I turned 50 earlier this year and have had the usual comments about age! I regard myself as one of the lucky ones to be here, 10 years after my diagnosis.
Cancer has always been part of my family life. My mum was diagnosed with breast cancer at the age of 49, when I was just 24. She battled bilateral breast cancer 4 times over 12 years and then secondary breast cancer. She died when I was 36. My mums only sister was also later diagnosed with breast cancer and she sadly died earlier this year of another cause. My dad died in 2015 of pancreatic cancer, his only brother died in 2014 of leukaemia. We were a family of 5, my brother died in 2013, at the age of 39, of a heart attack. So, this leaves just my sister, who is 2 years old than me and myself and our families.
At the age of 39, just 3 years after my mum died, I requested and was refused a mammogram both by my GP but also privately. I was therefore shocked when, at the age of 40, I was diagnosed with aggressive grade III breast cancer that had spread into the lymph nodes. I had a mastectomy with deferred reconstruction, chemo and radiotherapy. When I eventually had the reconstruction there was a problem with the implant which had to be removed, oh no! lob-sided again, and after a recovery period was replaced. The hardest thing was finding the courage to tell my dad and my sister and having a 3-year-old daughter who I never thought I would see grow up.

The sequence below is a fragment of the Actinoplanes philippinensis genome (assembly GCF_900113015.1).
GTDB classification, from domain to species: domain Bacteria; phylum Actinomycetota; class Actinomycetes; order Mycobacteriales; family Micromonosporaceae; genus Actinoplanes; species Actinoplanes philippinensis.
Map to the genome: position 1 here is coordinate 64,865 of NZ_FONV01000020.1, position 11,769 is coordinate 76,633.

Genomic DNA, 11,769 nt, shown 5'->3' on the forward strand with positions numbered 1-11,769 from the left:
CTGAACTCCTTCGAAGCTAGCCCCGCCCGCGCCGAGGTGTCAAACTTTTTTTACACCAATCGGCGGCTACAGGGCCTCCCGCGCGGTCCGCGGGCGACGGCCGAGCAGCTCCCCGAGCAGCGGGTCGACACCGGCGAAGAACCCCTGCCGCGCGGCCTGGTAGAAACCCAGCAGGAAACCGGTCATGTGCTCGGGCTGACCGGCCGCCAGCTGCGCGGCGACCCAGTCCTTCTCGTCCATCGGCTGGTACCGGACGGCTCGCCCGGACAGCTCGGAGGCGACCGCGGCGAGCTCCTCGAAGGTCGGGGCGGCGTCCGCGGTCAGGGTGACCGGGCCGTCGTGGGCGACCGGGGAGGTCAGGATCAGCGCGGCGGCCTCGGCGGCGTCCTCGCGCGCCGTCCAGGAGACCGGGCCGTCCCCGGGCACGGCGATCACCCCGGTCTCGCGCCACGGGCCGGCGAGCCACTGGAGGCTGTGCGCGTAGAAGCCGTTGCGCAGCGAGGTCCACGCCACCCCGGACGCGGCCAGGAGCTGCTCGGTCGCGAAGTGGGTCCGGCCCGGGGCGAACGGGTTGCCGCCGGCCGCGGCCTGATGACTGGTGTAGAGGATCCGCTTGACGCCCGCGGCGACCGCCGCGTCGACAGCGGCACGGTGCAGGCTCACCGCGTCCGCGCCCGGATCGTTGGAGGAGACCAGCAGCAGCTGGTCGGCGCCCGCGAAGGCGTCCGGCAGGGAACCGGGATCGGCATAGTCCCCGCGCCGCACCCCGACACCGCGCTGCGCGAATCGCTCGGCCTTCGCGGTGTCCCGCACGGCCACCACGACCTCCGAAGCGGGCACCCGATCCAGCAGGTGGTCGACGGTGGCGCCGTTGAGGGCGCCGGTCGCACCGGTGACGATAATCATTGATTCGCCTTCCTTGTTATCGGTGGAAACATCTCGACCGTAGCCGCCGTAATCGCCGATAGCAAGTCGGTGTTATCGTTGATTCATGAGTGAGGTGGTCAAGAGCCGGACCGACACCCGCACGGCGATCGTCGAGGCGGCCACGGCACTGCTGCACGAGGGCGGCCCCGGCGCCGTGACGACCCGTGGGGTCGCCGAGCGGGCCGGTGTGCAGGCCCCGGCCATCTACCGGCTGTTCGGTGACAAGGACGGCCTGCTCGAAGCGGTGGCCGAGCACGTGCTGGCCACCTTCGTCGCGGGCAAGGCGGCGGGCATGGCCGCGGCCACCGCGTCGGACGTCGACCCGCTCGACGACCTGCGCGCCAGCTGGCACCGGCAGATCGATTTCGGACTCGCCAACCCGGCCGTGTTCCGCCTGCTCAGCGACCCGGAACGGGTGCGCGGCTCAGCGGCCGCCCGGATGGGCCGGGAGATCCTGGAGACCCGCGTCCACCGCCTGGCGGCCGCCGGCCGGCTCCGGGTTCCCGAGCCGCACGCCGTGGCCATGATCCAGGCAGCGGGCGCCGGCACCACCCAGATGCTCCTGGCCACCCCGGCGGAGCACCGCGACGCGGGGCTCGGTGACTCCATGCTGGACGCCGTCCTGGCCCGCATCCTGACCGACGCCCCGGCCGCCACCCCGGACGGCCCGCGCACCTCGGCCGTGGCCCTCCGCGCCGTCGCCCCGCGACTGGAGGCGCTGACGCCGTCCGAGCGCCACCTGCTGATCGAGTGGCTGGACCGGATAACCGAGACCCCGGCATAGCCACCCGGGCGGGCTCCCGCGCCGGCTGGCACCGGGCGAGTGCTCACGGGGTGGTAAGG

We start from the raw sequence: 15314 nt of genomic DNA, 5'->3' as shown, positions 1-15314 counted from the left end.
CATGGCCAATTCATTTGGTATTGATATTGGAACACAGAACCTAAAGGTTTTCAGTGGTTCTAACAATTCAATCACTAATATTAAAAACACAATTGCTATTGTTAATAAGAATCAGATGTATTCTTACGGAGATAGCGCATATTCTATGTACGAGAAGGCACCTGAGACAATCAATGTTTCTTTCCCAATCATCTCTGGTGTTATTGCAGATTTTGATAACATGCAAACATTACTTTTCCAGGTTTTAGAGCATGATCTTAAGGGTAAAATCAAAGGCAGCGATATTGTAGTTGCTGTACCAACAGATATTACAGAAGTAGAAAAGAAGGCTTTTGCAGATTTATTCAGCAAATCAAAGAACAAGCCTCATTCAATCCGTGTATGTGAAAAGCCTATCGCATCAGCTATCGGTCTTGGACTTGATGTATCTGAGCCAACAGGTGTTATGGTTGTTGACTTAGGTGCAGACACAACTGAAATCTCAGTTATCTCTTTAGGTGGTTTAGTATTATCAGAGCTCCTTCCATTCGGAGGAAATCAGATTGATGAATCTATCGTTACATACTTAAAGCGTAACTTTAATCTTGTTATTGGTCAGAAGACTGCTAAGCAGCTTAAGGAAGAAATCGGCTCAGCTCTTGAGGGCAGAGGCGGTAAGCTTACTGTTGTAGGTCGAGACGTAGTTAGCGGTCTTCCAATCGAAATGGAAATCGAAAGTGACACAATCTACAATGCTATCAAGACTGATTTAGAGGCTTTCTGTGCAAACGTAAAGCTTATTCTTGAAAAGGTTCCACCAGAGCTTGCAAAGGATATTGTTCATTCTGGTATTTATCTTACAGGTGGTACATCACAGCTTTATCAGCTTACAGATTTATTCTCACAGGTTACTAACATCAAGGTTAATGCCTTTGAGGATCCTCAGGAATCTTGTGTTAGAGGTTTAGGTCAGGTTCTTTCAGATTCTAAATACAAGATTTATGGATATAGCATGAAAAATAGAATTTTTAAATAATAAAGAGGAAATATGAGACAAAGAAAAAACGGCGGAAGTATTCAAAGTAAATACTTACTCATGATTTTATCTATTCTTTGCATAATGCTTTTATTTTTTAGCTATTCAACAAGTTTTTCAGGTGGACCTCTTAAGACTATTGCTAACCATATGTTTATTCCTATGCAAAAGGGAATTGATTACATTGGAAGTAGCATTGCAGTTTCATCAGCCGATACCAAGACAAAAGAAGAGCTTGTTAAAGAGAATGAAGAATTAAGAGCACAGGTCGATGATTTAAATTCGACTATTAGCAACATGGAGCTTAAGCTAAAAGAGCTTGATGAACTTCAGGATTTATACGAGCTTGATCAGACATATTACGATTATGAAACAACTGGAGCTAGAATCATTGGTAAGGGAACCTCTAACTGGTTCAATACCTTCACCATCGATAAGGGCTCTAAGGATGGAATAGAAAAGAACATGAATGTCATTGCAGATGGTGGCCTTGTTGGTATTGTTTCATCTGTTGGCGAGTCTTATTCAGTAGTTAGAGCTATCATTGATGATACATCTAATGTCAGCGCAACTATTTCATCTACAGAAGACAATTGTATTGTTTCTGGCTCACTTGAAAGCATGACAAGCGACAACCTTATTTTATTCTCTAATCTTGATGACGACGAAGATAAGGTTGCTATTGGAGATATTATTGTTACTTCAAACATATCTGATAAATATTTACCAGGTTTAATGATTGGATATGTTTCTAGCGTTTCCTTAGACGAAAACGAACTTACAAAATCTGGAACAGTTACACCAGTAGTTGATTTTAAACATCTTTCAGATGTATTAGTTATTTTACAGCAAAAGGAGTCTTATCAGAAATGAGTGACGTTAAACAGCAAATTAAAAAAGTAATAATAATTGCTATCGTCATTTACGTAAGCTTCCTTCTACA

I am now aware that I should have insisted on having that mammogram as I qualified for screening, as my mum had suffered with bilateral breast cancer and was young at diagnosis, but I didn’t know this at the time. That’s why its important to spread awareness and empower women with this kind of vital information.
Things I remember vividly 10 years on. The cleaner when I was waiting for my operation saying it would only be a year out of my life. “A year? Hope not – cannot possibly take a year off work – thought it would be a few months”. It did end up being a year of treatment and do you know – work wasn’t that important after all.
The thought of losing a breast, and not having an immediate reconstruction, was a scary thought but do you know it wasn’t too bad. The ice-cap is like torture – the conditioner they used – I cannot tolerate the smell now. Given the choice again – I wouldn’t bother – I lost my long hair anyway. Perhaps it works better with shorter hair. I am glad that I worked through my treatment as much as I could. I had hair one day gone the next but I was still at work. It kept my mind focused on something else rather than dwelling on the “what ifs”. My body told me when it was time to take a break.
My situation, and the loss of family, has focused my mind on what and who are truly important in my life and allows me to really live for today and cherish all those amazing moments with family and friends. I have spent 10 years creating beautiful memories which my favourite people. I think, in some ways, my life has been enriched by my circumstances.